Instruction for Children with Special Needs

Using Sticky Notes and Strips to Adapt a Task
Situation: 

I am a paraprofessional who works with a student in regular education settings and in a Support Room. He has a very hard time working. I’ve learned many strategies and have used them with some success but sometimes he will just groan and refuse to work. The other day he was doing so well and had finished 3 papers but refused to do the last one. I know he could do it but he just wouldn’t think and fill in the answers. What do I do in those cases?  I hate to just say he doesn’t have to do it – that seems like going backwards and giving in.

Graphic Organizer to Build Vocabulary-Frayer Model
Situation: 

I am a middle school Learning Support teacher and have 2 very bright students (above average IQ) with Asperger’s Syndrome that surprisingly have a tough time understanding some of the words or concepts in our reading selections, even though their expressive vocabulary seems pretty “profession-like” at times.  Any ideas of how I can build their receptive vocabulary?

Keep it Relevant
Situation: 

I lose many of my students during instructional time that is teacher directed and includes longer time spans of discussion and lecture. How can I hold the attention of my students who may have a diagnosis of Autism Spectrum Disorders, or Attention Deficit Hyperactivity Disorder, or students with a Learning Disability?

Classroom Quick & Easy Social Skills Instruction
Situation: 

I have a student with Asperger Syndrome in my regular education classroom. So many workshops indicate we should be teaching social skills in the environment. There is so little time during the day. What is a quick and doable way to provide social skills instruction in the crunched time we have?

Physical Prompting “Think Abouts”
Situation: 

I am using a prompt hierarchy from most to least with a student to teach eating with a spoon. But whenever I do hand-over-hand he jerks his hand away – how can I teach him?

Focus Forms
Situation: 

I have some students who have a difficult time attending during longer teacher/student discussions. They are playing with items in their desks, talking to other students, doodling, or looking around. What can I do to help them focus longer on the topic at hand?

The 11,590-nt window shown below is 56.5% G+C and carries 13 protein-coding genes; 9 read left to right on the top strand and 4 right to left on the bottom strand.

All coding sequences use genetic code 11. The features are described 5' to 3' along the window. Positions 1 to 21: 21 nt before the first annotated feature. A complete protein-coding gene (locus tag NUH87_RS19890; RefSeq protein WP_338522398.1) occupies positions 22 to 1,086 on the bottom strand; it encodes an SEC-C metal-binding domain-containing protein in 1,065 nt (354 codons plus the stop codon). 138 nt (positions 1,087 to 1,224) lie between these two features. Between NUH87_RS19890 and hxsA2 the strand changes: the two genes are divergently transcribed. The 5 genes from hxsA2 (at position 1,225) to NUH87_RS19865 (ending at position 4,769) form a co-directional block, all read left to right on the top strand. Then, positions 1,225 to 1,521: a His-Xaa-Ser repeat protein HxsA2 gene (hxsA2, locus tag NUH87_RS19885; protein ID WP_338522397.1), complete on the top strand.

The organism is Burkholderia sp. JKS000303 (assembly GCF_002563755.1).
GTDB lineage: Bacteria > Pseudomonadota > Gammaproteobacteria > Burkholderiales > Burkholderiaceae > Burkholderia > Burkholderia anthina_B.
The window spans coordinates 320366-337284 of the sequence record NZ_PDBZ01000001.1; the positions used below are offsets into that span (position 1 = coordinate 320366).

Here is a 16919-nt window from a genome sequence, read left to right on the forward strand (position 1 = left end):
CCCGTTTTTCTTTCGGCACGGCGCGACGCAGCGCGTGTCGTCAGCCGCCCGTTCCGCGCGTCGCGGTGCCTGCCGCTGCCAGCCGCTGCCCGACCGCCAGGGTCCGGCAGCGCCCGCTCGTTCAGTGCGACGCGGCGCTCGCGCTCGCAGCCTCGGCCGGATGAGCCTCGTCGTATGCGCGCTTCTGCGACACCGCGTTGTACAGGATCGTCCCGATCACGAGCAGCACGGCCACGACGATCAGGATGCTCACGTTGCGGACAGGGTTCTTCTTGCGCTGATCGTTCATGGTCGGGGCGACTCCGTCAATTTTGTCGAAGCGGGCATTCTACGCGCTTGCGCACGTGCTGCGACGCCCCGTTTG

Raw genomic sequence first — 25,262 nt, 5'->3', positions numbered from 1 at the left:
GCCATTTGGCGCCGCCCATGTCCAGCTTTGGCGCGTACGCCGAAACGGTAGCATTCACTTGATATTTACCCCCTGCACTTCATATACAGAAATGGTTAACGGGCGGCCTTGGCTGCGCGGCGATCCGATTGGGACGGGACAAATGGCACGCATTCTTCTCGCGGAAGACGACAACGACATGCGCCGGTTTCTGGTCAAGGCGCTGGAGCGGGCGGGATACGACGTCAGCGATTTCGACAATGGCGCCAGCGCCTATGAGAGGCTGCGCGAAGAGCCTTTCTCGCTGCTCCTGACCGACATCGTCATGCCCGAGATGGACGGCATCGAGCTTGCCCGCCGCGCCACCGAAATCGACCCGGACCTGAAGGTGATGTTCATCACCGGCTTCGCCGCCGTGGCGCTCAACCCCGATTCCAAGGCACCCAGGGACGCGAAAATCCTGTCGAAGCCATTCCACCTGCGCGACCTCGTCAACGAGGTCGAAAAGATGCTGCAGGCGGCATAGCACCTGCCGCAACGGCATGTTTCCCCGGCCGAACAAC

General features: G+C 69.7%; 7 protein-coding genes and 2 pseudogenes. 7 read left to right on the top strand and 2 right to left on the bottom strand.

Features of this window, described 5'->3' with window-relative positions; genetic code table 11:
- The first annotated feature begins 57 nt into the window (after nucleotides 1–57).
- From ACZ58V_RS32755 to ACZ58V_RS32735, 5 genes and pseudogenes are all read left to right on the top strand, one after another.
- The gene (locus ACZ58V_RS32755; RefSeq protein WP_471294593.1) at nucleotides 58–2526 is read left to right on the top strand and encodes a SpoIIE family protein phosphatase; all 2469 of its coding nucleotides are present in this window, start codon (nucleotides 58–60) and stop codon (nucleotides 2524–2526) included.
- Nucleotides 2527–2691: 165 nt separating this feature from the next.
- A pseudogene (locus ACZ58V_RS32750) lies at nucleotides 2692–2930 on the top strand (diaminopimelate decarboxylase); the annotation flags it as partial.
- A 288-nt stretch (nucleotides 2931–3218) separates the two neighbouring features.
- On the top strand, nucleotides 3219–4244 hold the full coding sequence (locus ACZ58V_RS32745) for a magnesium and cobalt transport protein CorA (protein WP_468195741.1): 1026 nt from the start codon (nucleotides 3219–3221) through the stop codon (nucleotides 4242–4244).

Subtle Math Fact Learning
Situation: 

I have a student with Autism Spectrum Disorder. He has difficulty with his math facts but refuses to ‘be taught’. He likes to be ‘in charge’. He gets frustrated with his math and wants to know the answers but refuses to sit in a math group or even individually when I am teaching methods for learning the facts. He also loves creating power points in Language Arts. He will insert his favorite character in each one as an image. But what can I do for this student in math?

Group Steps & Options
Situation: 

I have a student who has difficulty working in groups. He either moves away, tries to work alone or he is giving “orders” to everyone. Inevitably the group falls apart with arguments or work uncompleted. How can I help this student work positively in groups?

Modifying Open-Ended Questions: Concrete Models
Situation: 

I teach a gifted class and have a student on the Autism Spectrum. We work on many creative and imaginative projects that have Open Ended Questions or Abstract Prompts. My student has great difficulty getting started on these projects and doesn’t seem to understand how to begin. What can I do to help her?

Motivation Spice: Vocabulary
Situation: 

In my Language Arts classes students must look up 15 vocabulary words and write the meanings. I have such a variety of learners that I don’t think this is the best method to teach the words anymore. I have students who are bored, students who have difficulty locating the words, or difficulty summarizing the definition. When it is homework it is rarely completed well by many students if completed at all. The entire task is laborious, what else can I do to teach these words and ensure the students are learning and not groaning?